I am here at the RSA Conference 2012 which is being held in San Francisco from 27 February to 2 March. It is a major security industry event that brings together all security thought leaders to deliberate on the security challenges of our time.
You name any decent company that is engaged in the security business and it is here at the Moscone Centre. A huge hall at the basement is chock-a-block with their exhibits. Most of the general sessions and panel discussions are being held at another hall. There are some by-invitation only panel discussions and closed door expert sessions.
Yesterday, Martin E. Hellman, Professor Emeritus of Electrical Engineering, Stanford University, was given the RSA Lifetime Achievement Award here. And his story is one of the most interesting ones that I have heard here. I wanted to share it with you.
Martin E. Hellman, Professor Emeritus at Stanford, is best known for his invention, with Diffie and Merkle, of public key cryptography. In addition to many other uses, this technology forms the basis for secure transactions on the Internet. He has also been a long-time contributor to the computer privacy debate, starting with the issue of DES key size in 1975 and culminating with service (1994-96) on the National Research Council's Committee to Study National Cryptographic Policy, whose main recommendations have since been implemented.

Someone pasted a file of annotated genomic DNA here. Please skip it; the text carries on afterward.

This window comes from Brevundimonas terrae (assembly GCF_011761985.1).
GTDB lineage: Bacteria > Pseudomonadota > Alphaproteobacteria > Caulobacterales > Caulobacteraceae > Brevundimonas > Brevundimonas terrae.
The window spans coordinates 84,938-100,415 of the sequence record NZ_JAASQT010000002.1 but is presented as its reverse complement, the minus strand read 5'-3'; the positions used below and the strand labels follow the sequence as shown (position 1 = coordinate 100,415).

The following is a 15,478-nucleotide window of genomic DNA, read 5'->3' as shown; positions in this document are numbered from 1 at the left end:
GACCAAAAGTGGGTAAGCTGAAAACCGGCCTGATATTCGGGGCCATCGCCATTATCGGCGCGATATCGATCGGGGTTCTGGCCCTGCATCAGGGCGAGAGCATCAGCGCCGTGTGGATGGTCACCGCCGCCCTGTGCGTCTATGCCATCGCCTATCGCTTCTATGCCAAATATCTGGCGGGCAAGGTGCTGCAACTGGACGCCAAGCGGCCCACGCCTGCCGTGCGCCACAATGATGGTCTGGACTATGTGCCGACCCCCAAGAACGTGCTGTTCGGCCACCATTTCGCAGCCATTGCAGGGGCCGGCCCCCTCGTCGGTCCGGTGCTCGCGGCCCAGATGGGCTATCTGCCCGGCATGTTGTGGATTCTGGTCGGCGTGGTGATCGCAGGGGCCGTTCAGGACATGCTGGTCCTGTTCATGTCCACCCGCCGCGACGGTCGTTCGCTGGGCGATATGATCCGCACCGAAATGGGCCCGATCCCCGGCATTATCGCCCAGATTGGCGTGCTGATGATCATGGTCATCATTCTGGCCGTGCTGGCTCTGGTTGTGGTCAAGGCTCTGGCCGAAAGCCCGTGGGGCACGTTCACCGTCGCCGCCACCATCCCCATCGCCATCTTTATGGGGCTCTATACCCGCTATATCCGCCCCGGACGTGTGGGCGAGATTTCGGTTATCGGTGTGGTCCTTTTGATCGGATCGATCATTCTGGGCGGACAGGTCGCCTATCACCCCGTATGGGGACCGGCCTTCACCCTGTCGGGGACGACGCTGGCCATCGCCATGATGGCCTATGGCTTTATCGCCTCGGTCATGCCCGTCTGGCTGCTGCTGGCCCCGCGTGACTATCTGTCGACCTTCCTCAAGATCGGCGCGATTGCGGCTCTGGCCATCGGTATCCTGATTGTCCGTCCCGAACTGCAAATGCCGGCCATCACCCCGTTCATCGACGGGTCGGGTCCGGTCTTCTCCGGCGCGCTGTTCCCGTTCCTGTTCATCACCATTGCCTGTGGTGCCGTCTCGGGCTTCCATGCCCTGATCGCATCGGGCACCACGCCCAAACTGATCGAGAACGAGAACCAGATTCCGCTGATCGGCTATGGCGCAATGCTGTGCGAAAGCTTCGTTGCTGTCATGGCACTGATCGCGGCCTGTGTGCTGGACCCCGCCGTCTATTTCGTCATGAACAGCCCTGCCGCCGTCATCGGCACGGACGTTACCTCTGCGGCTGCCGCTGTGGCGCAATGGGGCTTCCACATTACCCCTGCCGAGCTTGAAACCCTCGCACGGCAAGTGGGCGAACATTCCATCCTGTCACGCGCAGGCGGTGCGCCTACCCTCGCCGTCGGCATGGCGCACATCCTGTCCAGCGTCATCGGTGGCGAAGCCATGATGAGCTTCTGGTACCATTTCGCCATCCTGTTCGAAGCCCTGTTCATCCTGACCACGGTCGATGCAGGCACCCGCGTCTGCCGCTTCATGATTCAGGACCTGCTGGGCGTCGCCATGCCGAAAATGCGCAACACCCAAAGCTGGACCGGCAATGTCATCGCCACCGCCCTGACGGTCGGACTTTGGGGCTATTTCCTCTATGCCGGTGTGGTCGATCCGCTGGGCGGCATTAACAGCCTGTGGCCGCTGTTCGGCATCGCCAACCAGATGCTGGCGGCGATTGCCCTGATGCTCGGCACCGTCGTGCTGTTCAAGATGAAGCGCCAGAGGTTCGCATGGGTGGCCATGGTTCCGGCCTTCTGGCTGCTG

Prior to joining Stanford's faculty in 1971, Hellman was at IBM's Watson Research Center and served as an Assistant Professor of EE at MIT. Hellman received his B.E. from New York University in 1966, and his M.S. and Ph.D. from Stanford University in 1967 and 1969, all in Electrical Engineering.
Before he came on stage to receive the award, we were shown a video of Professor Hellman. In the video, he talked about his childhood. He was a shy child growing up in the Bronx in 1950s and being studious, it was difficult for him to fit in with other kids. But he turned his inward nature into a kind of creative defiance. "Who wants to be a normal kid?" he would say to others who mocked his social inadequacies.
Years later, he became a pioneering cryptographer. When he was doing his research in the area of his choice, many said he was wasting his time, he said on stage. They said he was foolish. But he stuck to his guns. The result was the public key cryptography which is now widely adopted.
"Sometimes, wisdom can masquerade as foolishness," he said on the stage, accepting the award. Listen to the muse that whispers to your ears-that was his parting advice.
Professor Hellman's life is yet another example of believing in oneself, of having the courage of conviction. I wish God gives all of us that kind of courage and self-belief.
Sign up for Computerworld eNewsletters.